In the spring of 1778, as a war was going on 2500 miles away, a little known explorer by the name of Captain James Cook set foot on an island just below the 49th parallel on the west coast of North America. The first European had set foot on what was to become Vancouver island. Cook later died of a stomach ailment a year or so later. Coincidence?

Fur traders created a small hub on the island that became on of the centralized ports to several other locations in the Pacific Northwest. The City of Victoria was founded by the Hudson’s Bay Company on March 14, 1843, as a trading post and fort at the location the native americans called “Camosack” (meaning “Rush of Water).” With the coming of the Oregon Treaty, which created the boundaries of the west between the British and Americans, the company moved their fort of from Vancouver on the Columbia River(The one just north of Portland Oregon) to the southern end of Vancouver Island.

And all of those involved with that move are now dead. Coincidence?

Victoria was incorporated as a City on August 2, 1862. Mr. Thomas Harris was elected (by acclamation) as Victoria’s first Mayor on August 16, 1862, and he presided at the City Council’s first meeting held on August 25, 1862.

Mr. Harris is now dead….Hmmmmm.

Life was tough for the city bustling with a population of over 425 people. There life would take a turn for the interering with the discovery of gold on the British Columbia mainland in 1858. Victoria became the port, supply base, and outfitting center for miners on their way to the Cariboo gold fields. The first ship bringing these modern argonauts, the “Commodore” – a wooden side-wheel American steamer, entered Victoria harbour on Sunday morning, April 25, 1858, just as the townspeople were returning homeward from church. With astonishment, they watched as 450 men disembarked – typical gold-seekers, complete with blankets, miner’s pans and spades and firearms; and it is estimated that within a few weeks, over 20,000 had landed. Overnight, as it were, a city of tents sprang up around the fort and quickly spread out over both sides of James Bay.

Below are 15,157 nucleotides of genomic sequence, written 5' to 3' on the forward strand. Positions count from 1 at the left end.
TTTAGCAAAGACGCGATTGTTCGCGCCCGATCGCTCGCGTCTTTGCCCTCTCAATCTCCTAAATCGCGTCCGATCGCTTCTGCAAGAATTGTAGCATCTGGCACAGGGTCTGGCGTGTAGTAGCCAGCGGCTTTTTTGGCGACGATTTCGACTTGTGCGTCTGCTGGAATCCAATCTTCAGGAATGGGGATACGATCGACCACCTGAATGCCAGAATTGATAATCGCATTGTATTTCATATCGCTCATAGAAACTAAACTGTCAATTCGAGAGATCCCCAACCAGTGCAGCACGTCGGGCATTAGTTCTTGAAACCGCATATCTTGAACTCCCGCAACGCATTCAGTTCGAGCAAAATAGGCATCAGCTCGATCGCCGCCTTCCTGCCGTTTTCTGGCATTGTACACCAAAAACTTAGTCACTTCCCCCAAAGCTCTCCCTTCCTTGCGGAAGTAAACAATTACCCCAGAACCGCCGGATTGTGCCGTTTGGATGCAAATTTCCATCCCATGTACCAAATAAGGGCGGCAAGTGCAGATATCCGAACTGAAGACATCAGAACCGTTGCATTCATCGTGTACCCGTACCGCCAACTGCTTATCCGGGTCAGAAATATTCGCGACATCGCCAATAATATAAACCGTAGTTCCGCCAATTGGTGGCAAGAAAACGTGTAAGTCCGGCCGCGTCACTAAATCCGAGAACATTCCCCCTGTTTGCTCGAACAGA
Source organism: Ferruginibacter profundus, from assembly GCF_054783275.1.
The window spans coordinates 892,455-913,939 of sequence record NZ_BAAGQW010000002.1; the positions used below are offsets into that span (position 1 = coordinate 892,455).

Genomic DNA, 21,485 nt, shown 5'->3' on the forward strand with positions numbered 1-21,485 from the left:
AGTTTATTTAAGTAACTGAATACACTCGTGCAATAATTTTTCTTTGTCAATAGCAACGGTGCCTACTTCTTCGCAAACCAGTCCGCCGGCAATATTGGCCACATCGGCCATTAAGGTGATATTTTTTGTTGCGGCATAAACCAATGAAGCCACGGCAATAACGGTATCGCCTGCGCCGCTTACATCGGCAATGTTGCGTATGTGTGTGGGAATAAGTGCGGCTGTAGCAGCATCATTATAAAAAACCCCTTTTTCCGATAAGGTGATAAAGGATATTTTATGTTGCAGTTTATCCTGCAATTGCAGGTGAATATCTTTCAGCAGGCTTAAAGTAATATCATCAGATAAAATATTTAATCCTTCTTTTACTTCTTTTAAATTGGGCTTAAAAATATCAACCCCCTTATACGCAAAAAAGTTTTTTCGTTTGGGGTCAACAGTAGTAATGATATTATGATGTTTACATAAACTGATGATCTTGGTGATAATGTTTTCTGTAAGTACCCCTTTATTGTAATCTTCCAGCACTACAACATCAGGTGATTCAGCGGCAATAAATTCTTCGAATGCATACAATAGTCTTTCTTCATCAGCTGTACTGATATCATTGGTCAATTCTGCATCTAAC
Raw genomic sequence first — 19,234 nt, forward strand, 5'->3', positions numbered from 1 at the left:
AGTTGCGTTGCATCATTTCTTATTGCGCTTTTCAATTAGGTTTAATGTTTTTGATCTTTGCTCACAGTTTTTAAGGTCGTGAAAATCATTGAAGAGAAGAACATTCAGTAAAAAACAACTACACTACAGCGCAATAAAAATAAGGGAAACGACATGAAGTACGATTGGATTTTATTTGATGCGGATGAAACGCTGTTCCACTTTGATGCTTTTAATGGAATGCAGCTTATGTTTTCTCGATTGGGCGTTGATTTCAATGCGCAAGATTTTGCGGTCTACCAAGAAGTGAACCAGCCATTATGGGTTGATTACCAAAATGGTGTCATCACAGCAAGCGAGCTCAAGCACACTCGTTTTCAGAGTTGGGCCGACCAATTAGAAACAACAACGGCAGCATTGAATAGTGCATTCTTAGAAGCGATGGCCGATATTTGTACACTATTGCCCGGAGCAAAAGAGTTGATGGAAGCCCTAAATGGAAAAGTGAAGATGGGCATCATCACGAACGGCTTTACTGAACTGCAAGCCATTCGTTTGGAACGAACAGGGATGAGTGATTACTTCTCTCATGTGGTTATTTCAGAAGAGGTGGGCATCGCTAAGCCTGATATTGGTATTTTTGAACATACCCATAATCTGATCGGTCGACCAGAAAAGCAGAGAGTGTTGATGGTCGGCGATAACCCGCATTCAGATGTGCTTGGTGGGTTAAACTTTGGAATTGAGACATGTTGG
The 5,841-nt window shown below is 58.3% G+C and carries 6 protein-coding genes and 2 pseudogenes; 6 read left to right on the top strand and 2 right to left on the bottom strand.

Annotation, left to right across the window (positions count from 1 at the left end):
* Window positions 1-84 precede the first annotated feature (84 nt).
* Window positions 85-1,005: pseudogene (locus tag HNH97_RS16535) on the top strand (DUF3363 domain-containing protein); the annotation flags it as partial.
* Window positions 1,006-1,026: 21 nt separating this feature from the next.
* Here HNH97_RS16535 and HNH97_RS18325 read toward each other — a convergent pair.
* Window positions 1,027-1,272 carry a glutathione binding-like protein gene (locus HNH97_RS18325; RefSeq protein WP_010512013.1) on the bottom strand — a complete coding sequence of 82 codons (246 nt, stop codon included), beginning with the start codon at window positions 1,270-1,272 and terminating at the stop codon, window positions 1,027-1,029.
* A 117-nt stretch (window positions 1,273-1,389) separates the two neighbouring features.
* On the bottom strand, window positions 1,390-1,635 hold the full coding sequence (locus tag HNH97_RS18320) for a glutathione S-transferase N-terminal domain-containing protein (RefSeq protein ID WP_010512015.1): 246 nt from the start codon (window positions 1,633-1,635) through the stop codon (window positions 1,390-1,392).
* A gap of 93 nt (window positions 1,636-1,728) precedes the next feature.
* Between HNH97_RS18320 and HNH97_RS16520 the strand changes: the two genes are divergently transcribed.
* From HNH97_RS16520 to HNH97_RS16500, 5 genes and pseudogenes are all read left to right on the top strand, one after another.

And where are these gold-rushers now? Gone, almost without a trace.


The City of Gardens

Victoria British Columbia
Last minute trips are sometimes the best. That is why I am quite looking forward to this weekend. I haven’t been out of the Puget Sound area since a horrible trip to Dearborn, Michigan back in January. So I am due.

That’s why I’m hopping on the Victoria Clipper for an overnight excursion to Victoria, BC. BC…that’s British Columbia for all of you Americans out there. For all of you south of the Mason Dixon line, and east of the Mississippi…British Columbia is in Canada. Victoria is also British Columbia’s state capital, as opposed to Vancouver, which many of us Yanks would probably think should be.

I have approximately 28 hours in the City of Gardens, so I am not sure what I will be doing. I’m sure I’m heading to the Royal BC Museum to see the Eternal Egypt exhibit. Ads for that show have been on all the buses down here in Seattle, and I have a bit of a jones for all things Egyptian.

I’ll probably look around at some of the local parks as well. They bill themselves as the City of Gardens, so it’s safe to say that I’ll be looking up a few.

But mostly I’ll simply be exploring. Yeah, I’ll head on the more touristy things more than likely, but the entire weekend (room and travel) is only costing me $130 (American), which isn’t too shabby.

I can hardly wait. If anyone has some ideas on what I can do there, fee free to let me know in the comments.